In light of these five modes, should we blindly trust our senses such as our vision, hearing, smell, taste, and touch, to provide us with the knowledge of things that we take as true and certain? Do not the senses so often deceive us? Descartes (1596-1650) in his Meditations (1641) says we should not; and proceeds in illustrating his [in]famous ‘wax argument’. ‘Let us take this wax. It has just been extracted from the honeycomb. It has not yet completely lost its taste of honey and it still retains some of the scent of the flowers from which it was collected. Its colour, shape and size are obvious. It is hard, cold, easy to touch and, if tapped with a finger, it emits a sound. Thus it has everything that seems to be required for a body to be known as distinctively as possible. But notice that, as I speak, it is moved close to the fire. It loses what remains of its taste, its smell is lost, the colour changes, it loses its shape, increases in size, becomes a liquid, becomes hot and can barely be touched. Nor does it still emit a sound if tapped. But does not the same wax remain?’ Descartes concludes that he cannot perceive the wax correctly with just his senses and without the human mind.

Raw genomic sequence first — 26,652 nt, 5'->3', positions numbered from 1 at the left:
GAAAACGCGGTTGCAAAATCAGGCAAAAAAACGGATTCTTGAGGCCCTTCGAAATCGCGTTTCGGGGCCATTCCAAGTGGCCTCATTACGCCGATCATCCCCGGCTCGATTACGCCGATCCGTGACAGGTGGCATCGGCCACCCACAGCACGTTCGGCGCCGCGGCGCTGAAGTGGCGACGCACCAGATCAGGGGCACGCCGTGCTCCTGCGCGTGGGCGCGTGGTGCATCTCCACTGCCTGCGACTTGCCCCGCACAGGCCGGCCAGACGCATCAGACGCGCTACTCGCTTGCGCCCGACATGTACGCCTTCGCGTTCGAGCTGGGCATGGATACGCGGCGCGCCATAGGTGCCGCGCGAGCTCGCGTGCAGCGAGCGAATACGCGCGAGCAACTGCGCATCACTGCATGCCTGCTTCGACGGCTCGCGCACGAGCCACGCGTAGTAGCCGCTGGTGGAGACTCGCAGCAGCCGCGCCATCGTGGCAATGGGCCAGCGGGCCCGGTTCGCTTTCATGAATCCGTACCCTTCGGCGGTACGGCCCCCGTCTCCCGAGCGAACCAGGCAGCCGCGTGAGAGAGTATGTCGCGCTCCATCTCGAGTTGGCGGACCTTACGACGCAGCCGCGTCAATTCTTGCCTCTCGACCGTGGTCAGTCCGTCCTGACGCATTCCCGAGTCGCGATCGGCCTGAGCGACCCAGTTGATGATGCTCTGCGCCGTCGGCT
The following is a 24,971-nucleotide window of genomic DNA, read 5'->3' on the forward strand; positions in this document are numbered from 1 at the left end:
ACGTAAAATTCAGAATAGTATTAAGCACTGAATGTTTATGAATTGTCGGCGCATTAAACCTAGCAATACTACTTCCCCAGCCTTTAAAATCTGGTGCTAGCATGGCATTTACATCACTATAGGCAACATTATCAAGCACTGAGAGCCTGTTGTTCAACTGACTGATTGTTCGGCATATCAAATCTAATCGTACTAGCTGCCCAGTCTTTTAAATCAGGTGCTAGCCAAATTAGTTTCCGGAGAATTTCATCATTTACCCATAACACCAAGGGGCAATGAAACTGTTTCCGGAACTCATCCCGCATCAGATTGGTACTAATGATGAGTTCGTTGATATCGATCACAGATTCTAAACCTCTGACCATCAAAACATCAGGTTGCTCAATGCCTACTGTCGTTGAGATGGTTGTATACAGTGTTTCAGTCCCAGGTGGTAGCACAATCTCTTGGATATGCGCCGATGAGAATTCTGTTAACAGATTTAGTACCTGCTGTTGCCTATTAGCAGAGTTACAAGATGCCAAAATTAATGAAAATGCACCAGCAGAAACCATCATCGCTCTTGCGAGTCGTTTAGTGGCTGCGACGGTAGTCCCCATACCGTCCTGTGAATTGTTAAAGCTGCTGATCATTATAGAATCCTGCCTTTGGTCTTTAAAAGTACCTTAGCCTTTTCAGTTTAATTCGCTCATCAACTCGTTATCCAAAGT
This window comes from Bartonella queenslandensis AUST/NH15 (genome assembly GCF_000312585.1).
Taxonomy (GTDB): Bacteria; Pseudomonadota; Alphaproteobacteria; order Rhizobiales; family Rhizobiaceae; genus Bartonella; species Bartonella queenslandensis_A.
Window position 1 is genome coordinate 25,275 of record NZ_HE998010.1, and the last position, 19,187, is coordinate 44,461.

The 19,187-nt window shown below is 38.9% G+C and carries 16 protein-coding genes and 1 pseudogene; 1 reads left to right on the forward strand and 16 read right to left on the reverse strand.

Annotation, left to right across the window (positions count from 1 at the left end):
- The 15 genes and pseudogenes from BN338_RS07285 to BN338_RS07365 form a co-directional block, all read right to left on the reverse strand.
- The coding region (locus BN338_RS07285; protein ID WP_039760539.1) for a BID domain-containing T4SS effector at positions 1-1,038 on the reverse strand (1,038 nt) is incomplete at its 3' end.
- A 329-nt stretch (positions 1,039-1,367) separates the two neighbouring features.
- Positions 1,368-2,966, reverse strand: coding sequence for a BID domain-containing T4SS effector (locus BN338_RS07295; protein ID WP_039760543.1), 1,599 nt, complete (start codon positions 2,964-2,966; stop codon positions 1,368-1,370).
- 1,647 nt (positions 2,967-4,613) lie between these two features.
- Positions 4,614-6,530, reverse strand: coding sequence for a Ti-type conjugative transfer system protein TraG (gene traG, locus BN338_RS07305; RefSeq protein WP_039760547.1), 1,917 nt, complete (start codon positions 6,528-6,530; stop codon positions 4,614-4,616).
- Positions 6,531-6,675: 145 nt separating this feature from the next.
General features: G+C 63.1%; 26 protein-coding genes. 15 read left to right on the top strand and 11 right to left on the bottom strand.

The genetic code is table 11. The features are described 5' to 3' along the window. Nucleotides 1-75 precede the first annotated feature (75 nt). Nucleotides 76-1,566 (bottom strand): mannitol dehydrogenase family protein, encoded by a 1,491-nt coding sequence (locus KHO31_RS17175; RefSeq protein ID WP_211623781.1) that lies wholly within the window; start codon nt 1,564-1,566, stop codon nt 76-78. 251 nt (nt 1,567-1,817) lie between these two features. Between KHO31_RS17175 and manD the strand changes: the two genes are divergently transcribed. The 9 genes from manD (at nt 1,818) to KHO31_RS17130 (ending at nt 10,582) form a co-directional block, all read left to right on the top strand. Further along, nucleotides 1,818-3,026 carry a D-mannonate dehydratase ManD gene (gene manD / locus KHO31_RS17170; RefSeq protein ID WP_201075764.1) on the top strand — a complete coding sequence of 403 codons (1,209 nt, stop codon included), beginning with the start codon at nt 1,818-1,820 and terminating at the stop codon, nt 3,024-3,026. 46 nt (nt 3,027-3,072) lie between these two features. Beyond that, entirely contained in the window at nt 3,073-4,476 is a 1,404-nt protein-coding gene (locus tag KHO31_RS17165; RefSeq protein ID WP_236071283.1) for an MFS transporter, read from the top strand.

Give some attention to the series of pictures shown above. The first is a picture adapted from German postcard which is sardonically called, ‘my wife or my mother-in-law’. The meaning behind its name lies in the fact that one can see either a young woman or an old woman if one looks long enough. The second picture is the ‘Rubin Vase’ (the middle picture) which contains an image of a vase in the middle, or two individuals staring face to face at each other from opposing sides. Taken objectively, both pictures contain two elements that exist simultaneously within a single frame of representation in our mind. The third picture furthest to the left on the other hand, shows the famous Ponzo illusion. The thicker yellow line at the top of the picture appears to be longer than the thinner yellow line located at the bottom due to an optical illusion. When measured, both lines are surprisingly of the same length. All three cases prove two things: the same external object may appear differently to different individuals and that we interpret the raw-data obtained through our senses differently because of our different perceptions and perspectives. Our senses alone cannot provide us with a comprehensive knowledge of things.